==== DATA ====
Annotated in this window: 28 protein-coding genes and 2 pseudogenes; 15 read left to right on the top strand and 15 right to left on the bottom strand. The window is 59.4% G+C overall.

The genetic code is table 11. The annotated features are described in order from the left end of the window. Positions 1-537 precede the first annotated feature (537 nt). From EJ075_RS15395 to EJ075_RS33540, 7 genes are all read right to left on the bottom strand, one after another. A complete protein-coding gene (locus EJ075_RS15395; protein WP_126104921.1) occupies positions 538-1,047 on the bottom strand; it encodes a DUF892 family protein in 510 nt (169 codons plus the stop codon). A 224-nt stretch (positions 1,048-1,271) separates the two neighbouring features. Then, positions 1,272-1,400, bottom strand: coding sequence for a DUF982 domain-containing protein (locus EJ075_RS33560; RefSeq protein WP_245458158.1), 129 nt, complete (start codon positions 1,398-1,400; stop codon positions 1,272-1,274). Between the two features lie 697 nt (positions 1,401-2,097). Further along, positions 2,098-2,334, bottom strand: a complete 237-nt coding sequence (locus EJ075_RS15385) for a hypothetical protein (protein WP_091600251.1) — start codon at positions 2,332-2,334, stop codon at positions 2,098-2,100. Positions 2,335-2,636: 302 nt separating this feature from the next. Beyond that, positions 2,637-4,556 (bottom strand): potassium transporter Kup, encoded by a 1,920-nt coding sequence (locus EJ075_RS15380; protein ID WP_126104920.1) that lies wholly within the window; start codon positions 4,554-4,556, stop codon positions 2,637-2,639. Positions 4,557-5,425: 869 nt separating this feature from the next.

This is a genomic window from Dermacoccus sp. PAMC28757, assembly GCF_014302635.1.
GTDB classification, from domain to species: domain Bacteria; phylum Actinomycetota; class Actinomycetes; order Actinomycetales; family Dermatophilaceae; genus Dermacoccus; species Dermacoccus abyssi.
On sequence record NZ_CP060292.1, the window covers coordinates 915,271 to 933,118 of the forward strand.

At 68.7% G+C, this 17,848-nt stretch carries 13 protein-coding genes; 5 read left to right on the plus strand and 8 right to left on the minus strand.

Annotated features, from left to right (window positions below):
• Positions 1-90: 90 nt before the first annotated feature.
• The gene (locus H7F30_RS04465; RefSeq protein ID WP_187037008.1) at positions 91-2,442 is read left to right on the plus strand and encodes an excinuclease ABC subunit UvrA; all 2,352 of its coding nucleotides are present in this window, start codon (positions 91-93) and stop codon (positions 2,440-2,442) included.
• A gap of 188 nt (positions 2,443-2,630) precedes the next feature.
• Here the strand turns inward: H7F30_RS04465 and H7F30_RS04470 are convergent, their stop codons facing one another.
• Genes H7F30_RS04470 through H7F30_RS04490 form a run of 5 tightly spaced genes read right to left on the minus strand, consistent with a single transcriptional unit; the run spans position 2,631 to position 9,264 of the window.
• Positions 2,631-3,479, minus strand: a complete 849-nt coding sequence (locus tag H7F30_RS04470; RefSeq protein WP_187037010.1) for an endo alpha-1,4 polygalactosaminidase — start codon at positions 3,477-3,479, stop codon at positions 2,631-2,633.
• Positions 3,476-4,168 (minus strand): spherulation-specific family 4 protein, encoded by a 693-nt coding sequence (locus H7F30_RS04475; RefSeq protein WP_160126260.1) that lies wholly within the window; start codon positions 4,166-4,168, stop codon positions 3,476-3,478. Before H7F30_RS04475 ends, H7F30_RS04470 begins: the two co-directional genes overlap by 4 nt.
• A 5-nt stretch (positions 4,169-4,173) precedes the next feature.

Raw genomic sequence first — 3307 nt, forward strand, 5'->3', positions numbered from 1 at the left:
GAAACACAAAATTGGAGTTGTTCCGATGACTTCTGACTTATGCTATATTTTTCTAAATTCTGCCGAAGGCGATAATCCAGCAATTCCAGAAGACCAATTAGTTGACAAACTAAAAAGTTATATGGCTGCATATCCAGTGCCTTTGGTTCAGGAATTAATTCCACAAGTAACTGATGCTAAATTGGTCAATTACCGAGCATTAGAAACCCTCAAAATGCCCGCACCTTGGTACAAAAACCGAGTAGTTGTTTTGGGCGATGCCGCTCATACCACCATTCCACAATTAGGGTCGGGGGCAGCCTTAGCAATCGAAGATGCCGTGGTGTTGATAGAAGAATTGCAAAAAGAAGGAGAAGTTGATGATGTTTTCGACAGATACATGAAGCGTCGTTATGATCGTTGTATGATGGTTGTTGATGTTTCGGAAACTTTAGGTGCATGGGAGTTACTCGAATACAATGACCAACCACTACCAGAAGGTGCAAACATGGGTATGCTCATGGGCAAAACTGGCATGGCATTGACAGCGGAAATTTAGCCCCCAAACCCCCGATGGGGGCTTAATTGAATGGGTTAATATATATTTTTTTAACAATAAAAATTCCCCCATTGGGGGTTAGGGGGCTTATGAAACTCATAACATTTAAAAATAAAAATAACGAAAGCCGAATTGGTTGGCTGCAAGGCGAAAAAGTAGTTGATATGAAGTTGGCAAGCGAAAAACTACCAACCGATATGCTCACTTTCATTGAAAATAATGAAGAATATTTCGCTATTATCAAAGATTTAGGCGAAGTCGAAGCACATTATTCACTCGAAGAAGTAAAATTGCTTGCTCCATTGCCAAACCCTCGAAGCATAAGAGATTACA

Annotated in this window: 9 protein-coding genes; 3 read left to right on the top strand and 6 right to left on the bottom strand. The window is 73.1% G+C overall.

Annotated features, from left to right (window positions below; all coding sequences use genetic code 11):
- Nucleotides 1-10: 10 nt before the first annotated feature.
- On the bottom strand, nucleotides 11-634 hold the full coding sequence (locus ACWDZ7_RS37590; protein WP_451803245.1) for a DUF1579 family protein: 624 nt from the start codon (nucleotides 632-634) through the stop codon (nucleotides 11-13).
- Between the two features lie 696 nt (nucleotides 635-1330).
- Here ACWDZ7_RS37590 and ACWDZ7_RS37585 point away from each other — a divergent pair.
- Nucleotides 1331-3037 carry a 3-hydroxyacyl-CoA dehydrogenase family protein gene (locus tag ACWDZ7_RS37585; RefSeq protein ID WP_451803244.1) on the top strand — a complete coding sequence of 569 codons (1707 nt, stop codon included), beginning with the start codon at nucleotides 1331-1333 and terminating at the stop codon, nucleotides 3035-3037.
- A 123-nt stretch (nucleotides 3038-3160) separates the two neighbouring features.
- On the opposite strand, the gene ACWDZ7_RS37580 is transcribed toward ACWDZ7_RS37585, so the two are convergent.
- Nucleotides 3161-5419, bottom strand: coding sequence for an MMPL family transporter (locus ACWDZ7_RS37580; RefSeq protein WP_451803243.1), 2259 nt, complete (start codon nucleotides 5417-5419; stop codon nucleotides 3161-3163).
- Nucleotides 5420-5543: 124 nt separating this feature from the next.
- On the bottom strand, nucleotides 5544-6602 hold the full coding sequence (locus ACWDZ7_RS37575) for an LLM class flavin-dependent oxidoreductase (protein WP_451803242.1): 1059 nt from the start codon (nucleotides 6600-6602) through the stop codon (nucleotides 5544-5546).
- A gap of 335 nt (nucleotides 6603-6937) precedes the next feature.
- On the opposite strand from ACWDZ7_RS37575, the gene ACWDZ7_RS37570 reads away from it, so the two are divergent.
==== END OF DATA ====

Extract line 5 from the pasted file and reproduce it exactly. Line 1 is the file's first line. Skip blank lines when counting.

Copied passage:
On sequence record NZ_CP060292.1, the window covers coordinates 915,271 to 933,118 of the forward strand.